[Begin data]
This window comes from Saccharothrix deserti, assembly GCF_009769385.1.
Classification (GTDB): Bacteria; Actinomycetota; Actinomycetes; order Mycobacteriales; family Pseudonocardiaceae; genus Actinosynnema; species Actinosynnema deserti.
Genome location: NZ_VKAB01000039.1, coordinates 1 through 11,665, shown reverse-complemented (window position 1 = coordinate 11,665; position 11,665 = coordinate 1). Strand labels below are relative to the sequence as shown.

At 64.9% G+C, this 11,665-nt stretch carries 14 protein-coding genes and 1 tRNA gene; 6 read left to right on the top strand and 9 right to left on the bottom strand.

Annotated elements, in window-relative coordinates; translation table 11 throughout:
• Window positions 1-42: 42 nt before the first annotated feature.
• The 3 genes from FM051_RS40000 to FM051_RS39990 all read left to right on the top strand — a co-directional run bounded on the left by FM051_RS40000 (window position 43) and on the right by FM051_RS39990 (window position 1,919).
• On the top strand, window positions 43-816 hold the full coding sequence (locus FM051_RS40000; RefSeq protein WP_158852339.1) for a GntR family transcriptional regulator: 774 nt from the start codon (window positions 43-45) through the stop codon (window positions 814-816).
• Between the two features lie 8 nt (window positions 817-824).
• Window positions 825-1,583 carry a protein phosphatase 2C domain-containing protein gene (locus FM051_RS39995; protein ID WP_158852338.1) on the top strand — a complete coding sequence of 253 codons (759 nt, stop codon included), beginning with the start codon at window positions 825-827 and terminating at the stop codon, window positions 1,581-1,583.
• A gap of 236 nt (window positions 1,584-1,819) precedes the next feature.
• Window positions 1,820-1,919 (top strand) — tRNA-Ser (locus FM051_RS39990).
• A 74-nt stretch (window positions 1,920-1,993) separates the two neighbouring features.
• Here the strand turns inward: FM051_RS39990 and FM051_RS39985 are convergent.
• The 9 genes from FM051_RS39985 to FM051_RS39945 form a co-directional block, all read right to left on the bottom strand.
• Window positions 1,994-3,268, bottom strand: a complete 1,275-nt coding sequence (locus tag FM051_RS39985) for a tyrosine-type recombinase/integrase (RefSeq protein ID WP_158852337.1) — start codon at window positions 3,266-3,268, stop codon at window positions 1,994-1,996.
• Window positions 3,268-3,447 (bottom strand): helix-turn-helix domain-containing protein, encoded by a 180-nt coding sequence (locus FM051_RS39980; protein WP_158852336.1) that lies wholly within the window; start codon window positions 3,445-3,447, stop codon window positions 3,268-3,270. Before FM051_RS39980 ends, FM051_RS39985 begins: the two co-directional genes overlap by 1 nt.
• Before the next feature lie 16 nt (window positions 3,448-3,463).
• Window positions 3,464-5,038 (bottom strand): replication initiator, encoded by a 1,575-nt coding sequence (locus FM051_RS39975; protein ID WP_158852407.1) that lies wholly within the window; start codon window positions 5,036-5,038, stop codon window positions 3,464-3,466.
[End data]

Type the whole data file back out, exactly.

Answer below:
This window comes from Saccharothrix deserti, assembly GCF_009769385.1.
Classification (GTDB): Bacteria; Actinomycetota; Actinomycetes; order Mycobacteriales; family Pseudonocardiaceae; genus Actinosynnema; species Actinosynnema deserti.
Genome location: NZ_VKAB01000039.1, coordinates 1 through 11,665, shown reverse-complemented (window position 1 = coordinate 11,665; position 11,665 = coordinate 1). Strand labels below are relative to the sequence as shown.

At 64.9% G+C, this 11,665-nt stretch carries 14 protein-coding genes and 1 tRNA gene; 6 read left to right on the top strand and 9 right to left on the bottom strand.

Annotated elements, in window-relative coordinates; translation table 11 throughout:
• Window positions 1-42: 42 nt before the first annotated feature.
• The 3 genes from FM051_RS40000 to FM051_RS39990 all read left to right on the top strand — a co-directional run bounded on the left by FM051_RS40000 (window position 43) and on the right by FM051_RS39990 (window position 1,919).
• On the top strand, window positions 43-816 hold the full coding sequence (locus FM051_RS40000; RefSeq protein WP_158852339.1) for a GntR family transcriptional regulator: 774 nt from the start codon (window positions 43-45) through the stop codon (window positions 814-816).
• Between the two features lie 8 nt (window positions 817-824).
• Window positions 825-1,583 carry a protein phosphatase 2C domain-containing protein gene (locus FM051_RS39995; protein ID WP_158852338.1) on the top strand — a complete coding sequence of 253 codons (759 nt, stop codon included), beginning with the start codon at window positions 825-827 and terminating at the stop codon, window positions 1,581-1,583.
• A gap of 236 nt (window positions 1,584-1,819) precedes the next feature.
• Window positions 1,820-1,919 (top strand) — tRNA-Ser (locus FM051_RS39990).
• A 74-nt stretch (window positions 1,920-1,993) separates the two neighbouring features.
• Here the strand turns inward: FM051_RS39990 and FM051_RS39985 are convergent.
• The 9 genes from FM051_RS39985 to FM051_RS39945 form a co-directional block, all read right to left on the bottom strand.
• Window positions 1,994-3,268, bottom strand: a complete 1,275-nt coding sequence (locus tag FM051_RS39985) for a tyrosine-type recombinase/integrase (RefSeq protein ID WP_158852337.1) — start codon at window positions 3,266-3,268, stop codon at window positions 1,994-1,996.
• Window positions 3,268-3,447 (bottom strand): helix-turn-helix domain-containing protein, encoded by a 180-nt coding sequence (locus FM051_RS39980; protein WP_158852336.1) that lies wholly within the window; start codon window positions 3,445-3,447, stop codon window positions 3,268-3,270. Before FM051_RS39980 ends, FM051_RS39985 begins: the two co-directional genes overlap by 1 nt.
• Before the next feature lie 16 nt (window positions 3,448-3,463).
• Window positions 3,464-5,038 (bottom strand): replication initiator, encoded by a 1,575-nt coding sequence (locus FM051_RS39975; protein ID WP_158852407.1) that lies wholly within the window; start codon window positions 5,036-5,038, stop codon window positions 3,464-3,466.